' rI1/ 0. v....(14. First... the contact area may be estimated for pneumatic tires by dividing wheel load by inflation pressure and roughly approximated for solid or cushion tires by multiplying tire width by three or four. ~\ \ 1\ . The basis for this adjustment is given in Reference 13. I.\ 45 . :J Cl .. 1'. the tire data may be obtained from manufacturers'tables.55 / V6 V' ".t'-I ~ -1-·- ...- -..J o /7 60 40 L V V V V ".-. w W 30 . MR 100 pci 640 psi at 28 days 6 .: <!. k Concrete flexural strength. The degree of correction increases as contact area becomes smaller and slab thickness becomes greater. ~ -: ..-I-. Fig._ . . A \. Fig./ Slab thickness..._- - _ .50 10 " Fig.in. -: ~~.=-=--_ inflation pressure 25. Subgrade and Concrete Data Subgrade modulus. . V.. 25 '" I-.. Fig.c---/-i~ t 090 140 1--'.. Sd ----1 SLAB -t S - ~~.. Effective load contact area depends on slab thickness.0...85 120 f--_.~ ~y -c o ~ I. If the tire size is known. The reason for making this correction is that the slab stresses for small load contact areas are overestimated contact area to be used is sometimes referred to as the gross contact area. '" I :~ c t.65 -w LL / 20 0. The load contact area is the area of slab contact of one tire..~R 0 I I + 1 20 5 i'- I t--- -..-I- " I / VII' // / VV VI\ lX.60 .::c:. -. with the equivalent load.. . 3 is used to determine the flexural stress in the slab. -- > 0 W :J )I i\. JJ ~ .. S.... * If tire data are not available... . ~\ 1/ 1"f- I-rt -~ 0.." ~. i\../: /~ / V K /.\ ~- I 0. Figs..'" ~ d- / ~ CD V L ~ I ~0~~ '\ . +- z <!./ -: V Y : I I I I .. . _-- V/ r-- 0. of wheels on axle Tire inflation pressure Tire contact area 25 kips 37 in.-I--' <6 35 z (f) _j ~ 0.. For axles equipped with dual wheels.. *The when computed by conventional theory.- I »: -: -:V '~ .. 0 00 't 1. 2 110 psi wheel load = -----. //.s <II 100 / . 5 it is necessary to assume a slab thickness./ r/ IP. '_ 40 Load contact 80 60 area.sq In.I--f- -f~f- 40 . '. in. 'li /' ...000 lb. _ l\ \ \ 1\ -~f i i rr \ I-./__ p..:.50 1\ \\ j . . 0. this is a trial-and-error process to be checked against the final required design thickness. Then.80 ~\l\I\ / VV" // -r--\. 'li. The following example problems illustrate the use of Figs.~ "-1--.J .. +I .._ 6'0. sq..I .\ 1\ \ THICKNESS In f'/ //.15) When the tire contact area has been determined. / -- -'- r- .75 '''-1- 80 :r: .J :.l ~ a 0. (This same adjustment is used for post loads discussed in a later section. / / ~~><~ V' X/ / V / 1/ I V'?> I· ~ 0 <!.r._...) In using Fig. the total area of the contact envelope regardless of the tire tread design. +c 0 Q) a . 100 Fig.. // A/ /. I'\.-~EFFECTIVE ~CONTACT AREA. 4 is used to convert the dual-wheel axle load to an equivalent Single-wheel axle load (the axle load is multiplied by the factor. 4.:>: o .::~::./ ~~ 0:: ti' oi 0 f0 0 +(.- L 7 ~ -: V l.. ~o 20 ~I !LV / 1/ / / V V VI /_-r.. /.. 3 and 4 are used together to determine floor slab thickness.'J /. 3 and 4 for slab-thickness design for vehicle loads: Design Example-Sing/e Wheels Data for Lift Truck A Axle load Wheel spacing No... F).. 5 is used to find the effective contact area for use in the design charts.000/2 110 = 114 sq... that is.\ \ \ I\. strength by the safety factor and then dividing this result by the axle load in kips (1 kip= 1.). in.70 fW .:. Design chart for axles with dna] wheels.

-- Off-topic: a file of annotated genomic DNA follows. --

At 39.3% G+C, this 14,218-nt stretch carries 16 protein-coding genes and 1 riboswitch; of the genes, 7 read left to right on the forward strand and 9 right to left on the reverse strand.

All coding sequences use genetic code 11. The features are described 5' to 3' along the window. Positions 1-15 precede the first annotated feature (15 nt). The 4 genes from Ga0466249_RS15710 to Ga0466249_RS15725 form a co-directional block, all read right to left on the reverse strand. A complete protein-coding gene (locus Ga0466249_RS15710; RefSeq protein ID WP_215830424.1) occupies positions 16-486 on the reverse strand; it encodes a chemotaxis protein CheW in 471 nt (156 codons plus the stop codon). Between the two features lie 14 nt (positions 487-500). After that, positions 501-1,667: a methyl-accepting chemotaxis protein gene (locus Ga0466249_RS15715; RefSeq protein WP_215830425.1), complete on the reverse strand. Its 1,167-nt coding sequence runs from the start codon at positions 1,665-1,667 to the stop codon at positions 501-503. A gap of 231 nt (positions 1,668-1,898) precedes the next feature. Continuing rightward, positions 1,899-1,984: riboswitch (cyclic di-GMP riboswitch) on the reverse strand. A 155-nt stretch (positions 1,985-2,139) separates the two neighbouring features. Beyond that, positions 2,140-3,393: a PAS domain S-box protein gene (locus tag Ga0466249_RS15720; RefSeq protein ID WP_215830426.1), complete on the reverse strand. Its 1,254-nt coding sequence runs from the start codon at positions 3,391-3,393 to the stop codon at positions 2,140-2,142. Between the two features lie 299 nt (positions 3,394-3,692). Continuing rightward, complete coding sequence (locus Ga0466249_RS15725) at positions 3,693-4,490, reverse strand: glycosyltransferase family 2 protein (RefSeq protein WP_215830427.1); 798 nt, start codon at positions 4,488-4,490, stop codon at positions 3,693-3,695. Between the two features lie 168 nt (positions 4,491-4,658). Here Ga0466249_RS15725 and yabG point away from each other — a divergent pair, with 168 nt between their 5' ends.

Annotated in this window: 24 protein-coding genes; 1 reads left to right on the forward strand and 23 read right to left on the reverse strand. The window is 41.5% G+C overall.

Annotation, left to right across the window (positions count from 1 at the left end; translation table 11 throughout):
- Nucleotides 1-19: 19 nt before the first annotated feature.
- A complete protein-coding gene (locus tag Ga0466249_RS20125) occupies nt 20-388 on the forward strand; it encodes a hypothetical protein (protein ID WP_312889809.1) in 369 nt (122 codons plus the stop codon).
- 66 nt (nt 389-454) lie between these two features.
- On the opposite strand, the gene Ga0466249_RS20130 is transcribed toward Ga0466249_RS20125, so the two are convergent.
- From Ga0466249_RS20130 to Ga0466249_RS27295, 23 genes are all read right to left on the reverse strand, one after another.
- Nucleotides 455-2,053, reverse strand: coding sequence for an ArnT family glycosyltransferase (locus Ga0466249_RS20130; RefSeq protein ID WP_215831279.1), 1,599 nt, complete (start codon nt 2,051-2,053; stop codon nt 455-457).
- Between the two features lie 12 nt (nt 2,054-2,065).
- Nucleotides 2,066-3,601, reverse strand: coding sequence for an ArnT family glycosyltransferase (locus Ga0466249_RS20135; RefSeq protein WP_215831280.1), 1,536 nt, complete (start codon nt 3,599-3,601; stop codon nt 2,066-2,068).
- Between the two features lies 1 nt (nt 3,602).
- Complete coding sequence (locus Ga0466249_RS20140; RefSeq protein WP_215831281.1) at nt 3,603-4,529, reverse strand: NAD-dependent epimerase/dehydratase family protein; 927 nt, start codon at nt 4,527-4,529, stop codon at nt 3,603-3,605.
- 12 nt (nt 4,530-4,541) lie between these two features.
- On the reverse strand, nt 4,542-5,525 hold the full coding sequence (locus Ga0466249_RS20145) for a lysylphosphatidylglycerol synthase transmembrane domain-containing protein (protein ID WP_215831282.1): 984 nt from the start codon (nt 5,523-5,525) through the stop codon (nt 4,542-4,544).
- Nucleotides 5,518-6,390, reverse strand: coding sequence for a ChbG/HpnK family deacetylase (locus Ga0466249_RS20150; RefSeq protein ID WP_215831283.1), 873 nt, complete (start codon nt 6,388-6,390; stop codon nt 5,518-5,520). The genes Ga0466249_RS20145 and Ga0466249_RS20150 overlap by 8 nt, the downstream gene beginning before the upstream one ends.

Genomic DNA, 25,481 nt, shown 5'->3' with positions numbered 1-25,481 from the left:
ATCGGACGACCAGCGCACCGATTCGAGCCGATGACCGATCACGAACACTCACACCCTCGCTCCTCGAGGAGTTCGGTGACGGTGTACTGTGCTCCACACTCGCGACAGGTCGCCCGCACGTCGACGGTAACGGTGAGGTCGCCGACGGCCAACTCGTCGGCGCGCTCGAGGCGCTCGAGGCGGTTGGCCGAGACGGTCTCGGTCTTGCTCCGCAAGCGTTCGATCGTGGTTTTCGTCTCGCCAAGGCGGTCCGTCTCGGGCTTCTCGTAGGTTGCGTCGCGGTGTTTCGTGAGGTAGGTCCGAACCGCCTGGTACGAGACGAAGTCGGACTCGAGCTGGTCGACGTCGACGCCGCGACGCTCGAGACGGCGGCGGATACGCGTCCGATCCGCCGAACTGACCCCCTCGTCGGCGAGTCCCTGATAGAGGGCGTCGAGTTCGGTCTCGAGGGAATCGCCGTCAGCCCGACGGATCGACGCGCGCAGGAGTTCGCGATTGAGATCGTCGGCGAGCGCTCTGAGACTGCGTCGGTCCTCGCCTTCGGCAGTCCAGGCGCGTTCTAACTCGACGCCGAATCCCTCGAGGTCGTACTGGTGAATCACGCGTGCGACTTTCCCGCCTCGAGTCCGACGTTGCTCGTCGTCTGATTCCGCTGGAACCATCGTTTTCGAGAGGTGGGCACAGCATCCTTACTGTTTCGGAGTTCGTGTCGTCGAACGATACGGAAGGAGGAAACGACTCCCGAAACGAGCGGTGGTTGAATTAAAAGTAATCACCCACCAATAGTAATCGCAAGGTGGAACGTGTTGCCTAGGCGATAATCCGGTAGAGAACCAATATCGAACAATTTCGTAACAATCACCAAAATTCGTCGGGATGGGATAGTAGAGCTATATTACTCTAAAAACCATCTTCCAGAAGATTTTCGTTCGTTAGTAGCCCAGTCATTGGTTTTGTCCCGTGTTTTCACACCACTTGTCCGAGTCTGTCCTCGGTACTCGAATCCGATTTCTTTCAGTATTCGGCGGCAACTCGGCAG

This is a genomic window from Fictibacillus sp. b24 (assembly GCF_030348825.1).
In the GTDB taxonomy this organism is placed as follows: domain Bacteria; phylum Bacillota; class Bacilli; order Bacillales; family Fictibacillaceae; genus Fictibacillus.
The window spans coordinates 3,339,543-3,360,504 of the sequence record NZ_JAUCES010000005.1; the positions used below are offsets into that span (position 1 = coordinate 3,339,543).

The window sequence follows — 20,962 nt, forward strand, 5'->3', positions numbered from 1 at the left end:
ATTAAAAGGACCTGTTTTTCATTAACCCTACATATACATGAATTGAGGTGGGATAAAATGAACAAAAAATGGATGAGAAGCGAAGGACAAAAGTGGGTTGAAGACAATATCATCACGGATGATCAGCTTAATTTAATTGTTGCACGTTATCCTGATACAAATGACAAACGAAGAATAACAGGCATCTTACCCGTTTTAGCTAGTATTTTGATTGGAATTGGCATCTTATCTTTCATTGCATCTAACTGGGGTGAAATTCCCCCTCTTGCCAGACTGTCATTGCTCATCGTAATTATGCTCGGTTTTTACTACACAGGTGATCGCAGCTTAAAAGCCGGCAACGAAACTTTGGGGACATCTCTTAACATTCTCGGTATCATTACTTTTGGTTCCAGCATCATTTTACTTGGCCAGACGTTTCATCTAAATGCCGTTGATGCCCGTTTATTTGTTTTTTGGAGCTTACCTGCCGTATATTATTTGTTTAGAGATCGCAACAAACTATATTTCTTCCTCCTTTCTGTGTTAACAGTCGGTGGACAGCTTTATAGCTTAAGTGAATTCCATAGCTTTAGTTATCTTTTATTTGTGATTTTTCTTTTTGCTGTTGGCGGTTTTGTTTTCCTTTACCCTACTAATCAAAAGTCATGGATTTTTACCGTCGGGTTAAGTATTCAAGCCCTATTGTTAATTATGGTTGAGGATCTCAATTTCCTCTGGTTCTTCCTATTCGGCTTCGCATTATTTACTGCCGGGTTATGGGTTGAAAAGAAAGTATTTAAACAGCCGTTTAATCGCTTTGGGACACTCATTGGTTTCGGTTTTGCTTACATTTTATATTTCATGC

Within the range of design variables presented in this section. 3 and 4.000/4 125 POST LOADS = 100 sq. MR Design Steps 100pci 640 psi at 28 days 1. 4 with a dual wheel spacing of 18 in. With an adequate-sizebase plate to control bearing stresses and an adequate slab thickness to control flexural stresses.775. more reliable and usually more economical designs may be obtained using more complete design data and Figs. These criteria . of wheels on axle Tire inflation pressure Tire contact area so kips 18X40X 18 in. Enter Fig.000 lb.8 psi 2 4.. on the line for subgrade k of 100 pci (use 10in-thick slab). The combination of these assumptions results in a greater-than-usual degree of conservatism.. 7 . This trial-and-error process-steps 3 through 5-may have to be repeated.8 *For inadequate-size base plates. which seems necessary when detailed design data are not available." WS = Jv1R SF = 640 :::: 356 psi 1.in.000 lb. WS: 4. move right to contact area of 100 sq.. any section along slab joints. or half of this for loads.:. Enter Fig. WS: In some industrial buildings and warehouses.concreterbearing and shear stresses may be excessive even though flexural stresses-are not. k Concrete flexural strength. The equivalent single-wheel axle load is the factor F times the dual-wheel axle load = 0. When flexural requirements are satisfied with an adequate slab thickness. The figure was prepared for typical lift trucks from manufacturers' data. The figure would not apply for vehicles with load and wheel-spacing data that differ substantially from the tabulated data. the design objective is to keep flexural stresses in the slab within safe limits.7 in.in. flexure controls the slab-thickness design.in. . Slab stress per 1. and when the appropriate sill: of baseplate is used. 4 125 psi wheel load inflation pressure 50. select a safety factor of 2.2 times the 28-day modulus of rupture.0 (permits unlimited stress repetitions). move right to a contact area of 100 sq. 3. These concentrated loads can be more severe than the wheel loads of vehicles operating in the building and thus may control the thickness design of the floor slab. or when detailed design data are not available. WS = SF = WS A1R 640 2. 3 with stress of 9. for loads at slab edge or corner. of axle load: axle load.0 = 320 PSt . 3 with stress of 12. **In using Fig. 6 regarding the subgrade strength and working stress in the concrete should be noted. significant stresses are induced in the floor slab by the loads on the posts supporting the rack. then right to read a slab thickness of 7. SF: Lift truck B will carry its maximum load inside the warehouse infrequently. F.8.-thick slab).in.. shear stresses arc not excessive for the ranges of design variables indicated in this section.775 X 50.8 kips. Concrete working stress. Therefore. 3. This statement on shear stresses is based on an allowable shear of 0.. . only once or twice a week. * Subgrade and Concrete Data Sub grade modulus. move right to contact area of 114 sq. 38.9 in. then up to wheel spacing of 40 in. 2. 6 may beused as a guide to indicate slab thickness based on the rated capacity of the heaviest lift trucks that will use the floor. For post loads. concrete bearing and shear stresses are not excessive.* then down to wheel spacing of 37 in. 5 is not required. Enter Fig. then up to a trial slab thickness** of 10 in. kips WS 38.' 356 92' psi 5.Design Steps 1. 4 it is necessary to assume a trial slab thickness that will later be checked against the design thickness determined from Fig.8 psi. 3.8. The size of the base plate should be large enough so that concrete bearing stress under maximum service load does not exceed 4. on the line for subgrade k of 100 pci (use S-in. soil pressures are not excessive.. of axle load axle load.:. current building code requirements(t6) may be applied to the situation of post loads on floor slabs. Slab stress per 1. kips = 20 3 5 = 12..applied at slab edges or corners. Safety factor. a safety factor near the lower end of the suggested range is selected -1 . of 0. Fig. composites of which are shown in Table 3. If the rack loads are heavy. 6 is intended as a rough guide only. *This contact area is Largeenough that correction by the use of Fig.27 times modulus of rupture and the assumption that the critical section in shear may be taken at a distance of half slab depth from uhe periphery of loaded area excluding. SF: For frequent operations of this forklift truck in channelized aisle traffic. Safety factor.2 psi.. 2. Concrete working stress. In preliminary design stages. then right to a slab thickness of 9.. then right to an equivalent load factor. Design Example-Dual Wheels Data for Lift Truck B Axle load Wheel spacing No. racks are used for storing products or materials. Fig.arc a suggested interpretation of how. The conservative assumptions in Fig.